Surgeons commonly perform a prostatectomy to treat prostate cancer. It involves removing all or part of the prostate. However, prostate removal may cause bowel problems in some people.

A prostatectomy is a surgical procedure. Surgeons often perform this surgery to remove tumors from or around the prostate.

Though generally effective in treating cancer, it can cause several side effects, including sexual dysfunction, urinary incontinence, and bowel problems.

This article reviews the bowel-related side effects of a prostatectomy, including how to manage them.

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Bowel problems are a rare complication of prostatectomy.

An older 2011 study examined bowel complications following robot-assisted prostatectomy in 288 participants. Researchers found that only 1.04% experienced bowel injuries during the procedure.

Another study from 2011 found that a prostatectomy may cause irritable bowel syndrome (IBS). Researchers found that those who had an open prostatectomy experienced an increased rate of bowel symptoms, including diarrhea, abdominal pain, and changes in bowel habits.

A more recent 2020 study involving 296 participants looked at the difference in bowel function following nerve-sparing versus non-nerve-sparing robot-assisted prostatectomy. They found that those who underwent nerve-sparing procedures had less bowel impairment 6 months following the procedure compared to the other group.

A study from 2021 looked at the effects of inflammatory bowel disease (IBD) on prostatectomy outcomes. The study included over 262,000 men, with over 3,400 of them living with IBD.

Researchers found that those living with IBD had significantly higher surgery complication rates compared to others in the study — 14.1% for open surgery and 17.2% for minimally invasive surgery.

Additionally, gastrointestinal complications occurred in 3.4% of people with IBD compared to 1.7% of others. The researchers concluded that there is a link between IBD and a higher rate of bowel complications after prostatectomy.

A person may develop IBS following a prostatectomy.

IBS symptoms include abdominal pain with bowel movements.

Other possible symptoms can include:

  • diarrhea, constipation, or both
  • white mucus discharge in stool
  • bloating
  • feeling as if not all stool passed

If the procedure causes bowel perforation, a person may experience abdominal swelling and pain. A bowel perforation can result in a life threatening infection and requires immediate medical attention.

The following lifestyle changes, including changes in dietary habits, can help manage bowel dysfunction after prostatectomy:

  • eating 5 to 6 small meals each day
  • avoiding chewing gum
  • eating foods that are neither too hot nor too cold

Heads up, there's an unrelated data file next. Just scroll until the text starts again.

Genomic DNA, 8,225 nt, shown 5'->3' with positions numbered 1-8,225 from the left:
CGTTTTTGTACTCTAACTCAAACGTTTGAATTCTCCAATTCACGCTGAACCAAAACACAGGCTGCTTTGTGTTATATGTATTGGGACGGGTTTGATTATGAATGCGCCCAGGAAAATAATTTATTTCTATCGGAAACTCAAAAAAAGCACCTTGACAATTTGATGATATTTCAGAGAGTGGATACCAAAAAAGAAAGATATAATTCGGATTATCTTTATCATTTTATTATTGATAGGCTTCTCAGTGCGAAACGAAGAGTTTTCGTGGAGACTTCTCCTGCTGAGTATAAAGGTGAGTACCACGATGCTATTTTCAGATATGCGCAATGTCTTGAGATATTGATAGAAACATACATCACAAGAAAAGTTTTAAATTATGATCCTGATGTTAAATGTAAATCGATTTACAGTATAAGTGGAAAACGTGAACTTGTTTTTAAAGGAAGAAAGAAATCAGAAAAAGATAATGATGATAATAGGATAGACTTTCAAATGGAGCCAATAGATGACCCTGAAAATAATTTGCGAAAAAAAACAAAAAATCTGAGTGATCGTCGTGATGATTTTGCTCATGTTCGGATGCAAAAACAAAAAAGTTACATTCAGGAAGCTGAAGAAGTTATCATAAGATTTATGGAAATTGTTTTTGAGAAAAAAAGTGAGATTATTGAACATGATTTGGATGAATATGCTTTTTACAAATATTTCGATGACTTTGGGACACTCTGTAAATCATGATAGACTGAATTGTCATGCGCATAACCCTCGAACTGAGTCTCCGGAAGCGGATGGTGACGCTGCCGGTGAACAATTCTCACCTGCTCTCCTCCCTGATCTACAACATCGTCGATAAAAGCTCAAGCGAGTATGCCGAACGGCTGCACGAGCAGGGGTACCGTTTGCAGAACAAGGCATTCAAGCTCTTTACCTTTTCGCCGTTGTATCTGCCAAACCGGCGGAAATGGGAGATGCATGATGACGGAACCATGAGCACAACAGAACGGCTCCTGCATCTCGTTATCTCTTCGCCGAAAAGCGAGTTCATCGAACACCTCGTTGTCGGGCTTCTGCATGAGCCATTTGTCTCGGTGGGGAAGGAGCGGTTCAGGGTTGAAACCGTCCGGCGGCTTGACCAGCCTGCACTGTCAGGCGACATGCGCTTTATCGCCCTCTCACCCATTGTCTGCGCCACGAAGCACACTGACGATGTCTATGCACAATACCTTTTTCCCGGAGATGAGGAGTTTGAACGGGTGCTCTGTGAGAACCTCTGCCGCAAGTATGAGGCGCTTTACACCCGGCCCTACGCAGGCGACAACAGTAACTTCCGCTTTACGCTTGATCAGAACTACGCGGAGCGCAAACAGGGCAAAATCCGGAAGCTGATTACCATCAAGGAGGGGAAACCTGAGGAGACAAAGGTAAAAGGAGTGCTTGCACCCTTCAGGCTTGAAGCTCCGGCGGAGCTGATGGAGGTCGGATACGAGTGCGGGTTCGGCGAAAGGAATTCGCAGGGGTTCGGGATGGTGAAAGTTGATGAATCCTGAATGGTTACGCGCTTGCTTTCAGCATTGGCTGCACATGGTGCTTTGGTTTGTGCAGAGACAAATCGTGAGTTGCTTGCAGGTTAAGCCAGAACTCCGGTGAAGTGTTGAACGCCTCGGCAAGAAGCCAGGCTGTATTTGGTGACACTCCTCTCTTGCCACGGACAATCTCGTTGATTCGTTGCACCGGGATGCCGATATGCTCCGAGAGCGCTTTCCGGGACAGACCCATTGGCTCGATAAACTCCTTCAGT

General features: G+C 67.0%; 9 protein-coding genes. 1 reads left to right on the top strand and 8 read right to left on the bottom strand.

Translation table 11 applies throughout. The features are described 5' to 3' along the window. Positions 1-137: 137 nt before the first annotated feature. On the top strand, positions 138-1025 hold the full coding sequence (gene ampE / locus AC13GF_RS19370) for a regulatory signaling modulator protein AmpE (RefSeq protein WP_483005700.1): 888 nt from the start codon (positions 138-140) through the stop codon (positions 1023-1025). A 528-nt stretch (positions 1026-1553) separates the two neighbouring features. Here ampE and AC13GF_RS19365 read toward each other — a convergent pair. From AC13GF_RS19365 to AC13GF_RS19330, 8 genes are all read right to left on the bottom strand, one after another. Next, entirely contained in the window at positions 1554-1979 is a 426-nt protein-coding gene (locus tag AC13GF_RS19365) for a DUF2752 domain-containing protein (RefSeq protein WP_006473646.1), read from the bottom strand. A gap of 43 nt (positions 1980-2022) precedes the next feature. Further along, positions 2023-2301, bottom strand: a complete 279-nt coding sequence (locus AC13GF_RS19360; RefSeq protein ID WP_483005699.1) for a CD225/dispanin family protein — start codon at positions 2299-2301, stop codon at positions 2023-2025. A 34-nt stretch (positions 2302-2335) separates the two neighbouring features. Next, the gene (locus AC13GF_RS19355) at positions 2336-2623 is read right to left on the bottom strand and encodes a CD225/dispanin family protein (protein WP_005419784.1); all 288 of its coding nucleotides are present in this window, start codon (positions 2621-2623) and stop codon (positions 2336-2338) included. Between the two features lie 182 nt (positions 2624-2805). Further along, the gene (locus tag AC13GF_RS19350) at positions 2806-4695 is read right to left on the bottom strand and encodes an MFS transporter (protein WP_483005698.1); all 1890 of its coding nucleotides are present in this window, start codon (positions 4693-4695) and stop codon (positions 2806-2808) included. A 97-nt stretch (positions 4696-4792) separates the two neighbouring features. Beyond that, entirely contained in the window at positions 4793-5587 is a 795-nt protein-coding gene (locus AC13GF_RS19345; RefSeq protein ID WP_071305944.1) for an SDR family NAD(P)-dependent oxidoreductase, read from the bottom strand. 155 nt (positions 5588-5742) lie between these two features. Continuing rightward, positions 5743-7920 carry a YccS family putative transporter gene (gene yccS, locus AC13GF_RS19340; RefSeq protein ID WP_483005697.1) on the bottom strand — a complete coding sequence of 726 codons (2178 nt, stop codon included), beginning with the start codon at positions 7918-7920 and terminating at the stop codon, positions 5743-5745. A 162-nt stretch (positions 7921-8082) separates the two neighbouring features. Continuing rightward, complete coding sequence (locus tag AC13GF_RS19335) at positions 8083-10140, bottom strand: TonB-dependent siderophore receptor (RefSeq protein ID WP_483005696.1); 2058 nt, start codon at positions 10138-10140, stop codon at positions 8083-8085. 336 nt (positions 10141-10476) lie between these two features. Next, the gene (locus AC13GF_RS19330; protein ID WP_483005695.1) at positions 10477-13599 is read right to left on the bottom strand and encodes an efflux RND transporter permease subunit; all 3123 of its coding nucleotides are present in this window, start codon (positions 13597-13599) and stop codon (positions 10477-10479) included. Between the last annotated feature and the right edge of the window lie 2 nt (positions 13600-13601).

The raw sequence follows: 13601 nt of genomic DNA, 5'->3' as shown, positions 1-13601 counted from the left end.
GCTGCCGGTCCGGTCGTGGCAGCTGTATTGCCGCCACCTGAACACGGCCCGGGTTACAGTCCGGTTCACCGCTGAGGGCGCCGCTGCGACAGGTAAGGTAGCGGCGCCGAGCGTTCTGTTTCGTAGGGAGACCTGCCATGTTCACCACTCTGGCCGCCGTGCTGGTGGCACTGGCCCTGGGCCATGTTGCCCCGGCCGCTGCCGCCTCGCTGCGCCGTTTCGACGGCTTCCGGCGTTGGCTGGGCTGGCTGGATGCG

• eating slowly
  • drinking 8 to 10 glasses of water each day
  • taking steps to manage stress
  • avoiding or reducing alcohol consumption
  • taking a bath or using ointments to soothe the anus
  • gently cleaning the anus after each bowel movement

People may also find certain foods help improve or worsen their symptoms.

Some foods that may help someone feel better include:

  • boiled eggs
  • lean proteins, such as chicken and fish
  • white bread, rice, or cream of wheat
  • certain fruits, such as applesauce and bananas
  • well-cooked vegetables and potatoes

Foods a person may want to limit include:

  • overly spicy or hot foods
  • high fiber fruits, vegetables, and grains
  • fat or greasy foods
  • high fat milk products

A person can consider consulting a doctor if they experience any of the following symptoms:

  • fever above 100.5°F (38°C) with diarrhea
  • pain and diarrhea that does not get better
  • signs of dehydration, such as fatigue or reduced or dark-colored urine
  • bloody stools

A person may also experience bowel problems following radiation therapy for cancer.

In most cases, symptoms clear within a few weeks after ending treatment. Less commonly, they can last for months or years.

Radiation for prostate cancer can also increase a person’s risk of developing rectal cancer.

Bowel problems do not occur frequently after a prostatectomy. In some cases, prostatectomy can cause irritable bowel syndrome.

Additionally, living with inflammatory bowel disease may put a person at higher risk for bowel and other prostatectomy-related complications.

Other prostate cancer treatments, such as radiation, can also cause bowel issues. The symptoms can be similar to those of inflammatory bowel syndrome and often clear after treatment finishes.